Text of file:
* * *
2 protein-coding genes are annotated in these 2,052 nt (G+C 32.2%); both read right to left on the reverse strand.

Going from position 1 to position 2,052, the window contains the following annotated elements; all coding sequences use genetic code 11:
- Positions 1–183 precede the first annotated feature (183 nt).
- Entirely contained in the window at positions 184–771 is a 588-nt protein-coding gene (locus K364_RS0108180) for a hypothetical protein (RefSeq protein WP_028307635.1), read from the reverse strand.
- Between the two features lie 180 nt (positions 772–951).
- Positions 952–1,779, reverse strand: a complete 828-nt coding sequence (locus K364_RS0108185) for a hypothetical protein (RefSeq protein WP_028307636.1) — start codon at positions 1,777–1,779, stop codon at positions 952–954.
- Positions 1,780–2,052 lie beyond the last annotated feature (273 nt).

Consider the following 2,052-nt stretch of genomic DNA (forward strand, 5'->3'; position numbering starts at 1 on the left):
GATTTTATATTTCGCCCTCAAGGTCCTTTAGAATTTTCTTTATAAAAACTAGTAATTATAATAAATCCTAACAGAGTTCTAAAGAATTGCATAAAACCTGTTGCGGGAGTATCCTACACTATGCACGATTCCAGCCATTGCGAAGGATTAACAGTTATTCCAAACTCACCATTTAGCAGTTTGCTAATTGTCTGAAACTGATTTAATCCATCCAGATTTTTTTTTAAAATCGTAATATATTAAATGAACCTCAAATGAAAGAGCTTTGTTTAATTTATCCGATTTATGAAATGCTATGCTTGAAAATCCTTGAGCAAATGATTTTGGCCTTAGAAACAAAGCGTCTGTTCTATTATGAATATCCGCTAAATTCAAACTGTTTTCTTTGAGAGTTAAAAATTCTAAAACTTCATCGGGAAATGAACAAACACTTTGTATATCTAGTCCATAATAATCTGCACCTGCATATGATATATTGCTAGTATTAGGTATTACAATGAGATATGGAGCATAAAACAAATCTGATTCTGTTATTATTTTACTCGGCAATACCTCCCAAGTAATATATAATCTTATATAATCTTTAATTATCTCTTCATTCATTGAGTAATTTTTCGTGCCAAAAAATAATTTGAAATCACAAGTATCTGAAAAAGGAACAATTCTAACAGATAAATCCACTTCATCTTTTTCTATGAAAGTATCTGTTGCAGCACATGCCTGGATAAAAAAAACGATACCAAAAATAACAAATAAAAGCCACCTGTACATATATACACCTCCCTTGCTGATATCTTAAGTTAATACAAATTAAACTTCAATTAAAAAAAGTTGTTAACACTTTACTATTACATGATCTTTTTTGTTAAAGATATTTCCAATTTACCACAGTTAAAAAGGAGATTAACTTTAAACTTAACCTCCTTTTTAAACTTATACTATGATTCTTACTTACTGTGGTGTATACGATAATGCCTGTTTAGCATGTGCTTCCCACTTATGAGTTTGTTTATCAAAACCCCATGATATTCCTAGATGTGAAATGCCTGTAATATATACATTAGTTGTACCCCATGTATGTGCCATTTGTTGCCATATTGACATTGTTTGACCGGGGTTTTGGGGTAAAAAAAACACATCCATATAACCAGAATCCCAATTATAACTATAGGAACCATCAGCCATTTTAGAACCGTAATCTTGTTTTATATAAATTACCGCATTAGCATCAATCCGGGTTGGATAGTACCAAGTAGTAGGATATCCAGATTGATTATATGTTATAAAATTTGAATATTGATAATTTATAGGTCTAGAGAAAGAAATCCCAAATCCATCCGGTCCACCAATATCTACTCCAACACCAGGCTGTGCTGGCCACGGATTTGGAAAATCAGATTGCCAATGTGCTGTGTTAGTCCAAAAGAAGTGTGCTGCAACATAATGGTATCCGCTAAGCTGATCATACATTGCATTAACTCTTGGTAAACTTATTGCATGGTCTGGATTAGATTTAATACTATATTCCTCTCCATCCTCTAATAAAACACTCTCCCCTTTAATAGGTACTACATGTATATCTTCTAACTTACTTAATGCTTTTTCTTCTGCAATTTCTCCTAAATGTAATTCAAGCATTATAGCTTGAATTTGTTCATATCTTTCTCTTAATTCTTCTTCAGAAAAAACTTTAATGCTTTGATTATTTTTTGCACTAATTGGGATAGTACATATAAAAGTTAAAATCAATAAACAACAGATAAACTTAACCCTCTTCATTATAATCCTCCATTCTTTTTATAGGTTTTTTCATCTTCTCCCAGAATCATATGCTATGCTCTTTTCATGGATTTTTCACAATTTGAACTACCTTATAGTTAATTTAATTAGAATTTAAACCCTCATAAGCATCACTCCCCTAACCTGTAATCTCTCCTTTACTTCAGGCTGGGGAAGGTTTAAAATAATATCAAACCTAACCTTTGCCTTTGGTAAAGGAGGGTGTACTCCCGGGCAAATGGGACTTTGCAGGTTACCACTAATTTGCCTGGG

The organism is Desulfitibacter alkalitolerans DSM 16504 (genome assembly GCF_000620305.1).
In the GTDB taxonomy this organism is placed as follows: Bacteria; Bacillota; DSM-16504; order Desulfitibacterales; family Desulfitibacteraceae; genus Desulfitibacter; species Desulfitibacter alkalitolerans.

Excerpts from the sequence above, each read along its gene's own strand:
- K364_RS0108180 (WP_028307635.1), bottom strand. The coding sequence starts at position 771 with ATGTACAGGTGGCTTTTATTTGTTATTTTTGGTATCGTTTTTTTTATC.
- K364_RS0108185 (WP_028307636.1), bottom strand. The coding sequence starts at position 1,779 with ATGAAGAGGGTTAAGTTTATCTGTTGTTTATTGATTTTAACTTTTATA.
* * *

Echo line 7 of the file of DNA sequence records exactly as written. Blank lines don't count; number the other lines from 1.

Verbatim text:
- Positions 1,780–2,052 lie beyond the last annotated feature (273 nt).